Why aye pet, the nettie’s upstairs.’
My ex-hubby The Geordie Gent used to tickle the ‘g’ spots (giggle, that is) of any visitor to our home with his north-east expressions.
The ‘nettie’ means the toilet.And it had a double-whammy chuckle for my late Pa because his mother Vinchenza’s sister was named Ninette, but was always called Auntie Netty.
In the 1970s when I worked on Union Castle/Safmarine passenger liners (no not as a stoker, a stewardette), amongst the catering crew there was a real north-south divide.
The Geordies, Scousers, Scots and Yorkies used to revel in the fact that us ‘snotty suveners’ couldn’t understand their broad accents and regional words.
So it was with utter dismay I read this headline in a national newspaper last week:
‘Nurses who can’t speak English put patients in danger’.
Listen, I have the greatest admiration for all NHS nursing staff, whether home-grown or from overseas. They do a wonderful job.
It appears that strict EU rules mean that the UK’s Nursing and Midwifery Council (NMC) is banned from carrying out any check on the English spoken by overseas nurses. This is deemed to restrict the ‘free’ movement of labour.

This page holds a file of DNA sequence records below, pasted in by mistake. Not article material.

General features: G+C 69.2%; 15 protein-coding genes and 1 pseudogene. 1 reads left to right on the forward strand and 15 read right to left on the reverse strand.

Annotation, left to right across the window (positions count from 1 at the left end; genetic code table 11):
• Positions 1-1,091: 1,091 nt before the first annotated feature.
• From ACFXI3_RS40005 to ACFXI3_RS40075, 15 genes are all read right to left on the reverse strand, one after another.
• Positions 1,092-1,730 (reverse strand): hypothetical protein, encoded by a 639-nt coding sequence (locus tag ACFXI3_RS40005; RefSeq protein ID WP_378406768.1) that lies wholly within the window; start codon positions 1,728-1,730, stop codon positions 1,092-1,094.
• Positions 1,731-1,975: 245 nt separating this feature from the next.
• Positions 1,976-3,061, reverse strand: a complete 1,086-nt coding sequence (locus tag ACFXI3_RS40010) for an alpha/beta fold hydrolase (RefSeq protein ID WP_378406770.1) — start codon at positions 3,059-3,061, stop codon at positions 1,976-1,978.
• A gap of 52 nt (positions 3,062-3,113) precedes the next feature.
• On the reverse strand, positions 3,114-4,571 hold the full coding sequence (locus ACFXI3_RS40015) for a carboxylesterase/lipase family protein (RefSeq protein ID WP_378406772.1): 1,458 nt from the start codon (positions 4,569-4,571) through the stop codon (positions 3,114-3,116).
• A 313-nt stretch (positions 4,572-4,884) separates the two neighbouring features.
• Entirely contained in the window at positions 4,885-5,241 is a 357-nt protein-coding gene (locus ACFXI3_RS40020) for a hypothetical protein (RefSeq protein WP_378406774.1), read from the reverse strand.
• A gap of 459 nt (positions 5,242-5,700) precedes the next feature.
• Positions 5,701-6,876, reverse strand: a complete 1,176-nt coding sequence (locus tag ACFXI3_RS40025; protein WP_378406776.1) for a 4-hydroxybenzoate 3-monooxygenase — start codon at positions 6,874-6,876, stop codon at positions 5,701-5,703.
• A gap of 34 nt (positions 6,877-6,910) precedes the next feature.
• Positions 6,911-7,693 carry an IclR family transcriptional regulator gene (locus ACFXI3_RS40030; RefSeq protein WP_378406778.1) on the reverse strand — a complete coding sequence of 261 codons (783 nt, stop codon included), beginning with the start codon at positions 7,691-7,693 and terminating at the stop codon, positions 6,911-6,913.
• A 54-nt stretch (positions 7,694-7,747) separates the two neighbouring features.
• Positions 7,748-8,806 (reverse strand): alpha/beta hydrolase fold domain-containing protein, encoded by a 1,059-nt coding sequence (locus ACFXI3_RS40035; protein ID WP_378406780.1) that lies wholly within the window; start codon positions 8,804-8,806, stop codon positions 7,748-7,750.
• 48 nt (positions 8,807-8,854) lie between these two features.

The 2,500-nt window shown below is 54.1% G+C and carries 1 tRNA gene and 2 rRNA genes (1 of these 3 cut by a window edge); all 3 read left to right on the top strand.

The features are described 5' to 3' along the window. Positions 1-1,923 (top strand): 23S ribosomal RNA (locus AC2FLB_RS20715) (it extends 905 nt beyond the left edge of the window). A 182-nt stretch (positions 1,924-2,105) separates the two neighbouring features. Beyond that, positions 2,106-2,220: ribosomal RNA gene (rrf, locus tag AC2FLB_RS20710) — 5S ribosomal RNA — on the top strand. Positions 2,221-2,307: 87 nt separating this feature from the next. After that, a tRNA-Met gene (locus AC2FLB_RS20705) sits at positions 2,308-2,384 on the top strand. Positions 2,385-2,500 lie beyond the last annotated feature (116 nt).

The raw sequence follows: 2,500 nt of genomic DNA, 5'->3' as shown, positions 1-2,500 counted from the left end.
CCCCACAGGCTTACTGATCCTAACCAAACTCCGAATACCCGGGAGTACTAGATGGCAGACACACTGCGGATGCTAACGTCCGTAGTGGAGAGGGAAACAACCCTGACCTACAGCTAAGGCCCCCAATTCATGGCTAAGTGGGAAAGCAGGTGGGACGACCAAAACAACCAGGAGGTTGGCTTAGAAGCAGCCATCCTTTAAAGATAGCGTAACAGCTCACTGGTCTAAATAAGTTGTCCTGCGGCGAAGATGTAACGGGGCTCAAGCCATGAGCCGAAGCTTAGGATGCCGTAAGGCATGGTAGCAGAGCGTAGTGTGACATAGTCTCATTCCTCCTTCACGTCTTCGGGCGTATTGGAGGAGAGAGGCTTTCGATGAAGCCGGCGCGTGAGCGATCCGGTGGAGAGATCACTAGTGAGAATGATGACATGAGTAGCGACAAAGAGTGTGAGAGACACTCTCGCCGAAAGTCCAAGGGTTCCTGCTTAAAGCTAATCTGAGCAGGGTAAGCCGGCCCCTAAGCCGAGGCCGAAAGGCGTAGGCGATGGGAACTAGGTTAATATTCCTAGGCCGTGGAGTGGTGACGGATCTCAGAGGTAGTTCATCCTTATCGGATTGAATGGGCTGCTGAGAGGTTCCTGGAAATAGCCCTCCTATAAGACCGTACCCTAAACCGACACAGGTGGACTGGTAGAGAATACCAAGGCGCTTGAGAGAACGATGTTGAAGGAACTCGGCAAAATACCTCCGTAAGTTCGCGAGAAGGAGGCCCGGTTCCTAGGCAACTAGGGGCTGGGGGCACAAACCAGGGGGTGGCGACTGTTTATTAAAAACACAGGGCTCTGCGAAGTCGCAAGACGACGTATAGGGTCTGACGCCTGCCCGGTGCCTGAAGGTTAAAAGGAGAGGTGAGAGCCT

The NMC has admitted that the current situation puts patients at risk.
Yet if a British nurse has not practised for over three years, they have to prove their medical training is up to date.
Come on David Cameron, this is not on. You need to ensure lives are not put at risk, possibly due to the language barrier in NHS hospitals.
And finally...I was an ’orrible schoolgirl. My parents spent lots to have me privately educated so I would become ladylike and refined. Huh!
But the second I was out the school gates, my gymslip was hitched up, skimming my regulation navy blue elasticated drawers.
And now UK schools are getting upset because schoolgirls roll their skirts up so short.
No change there then.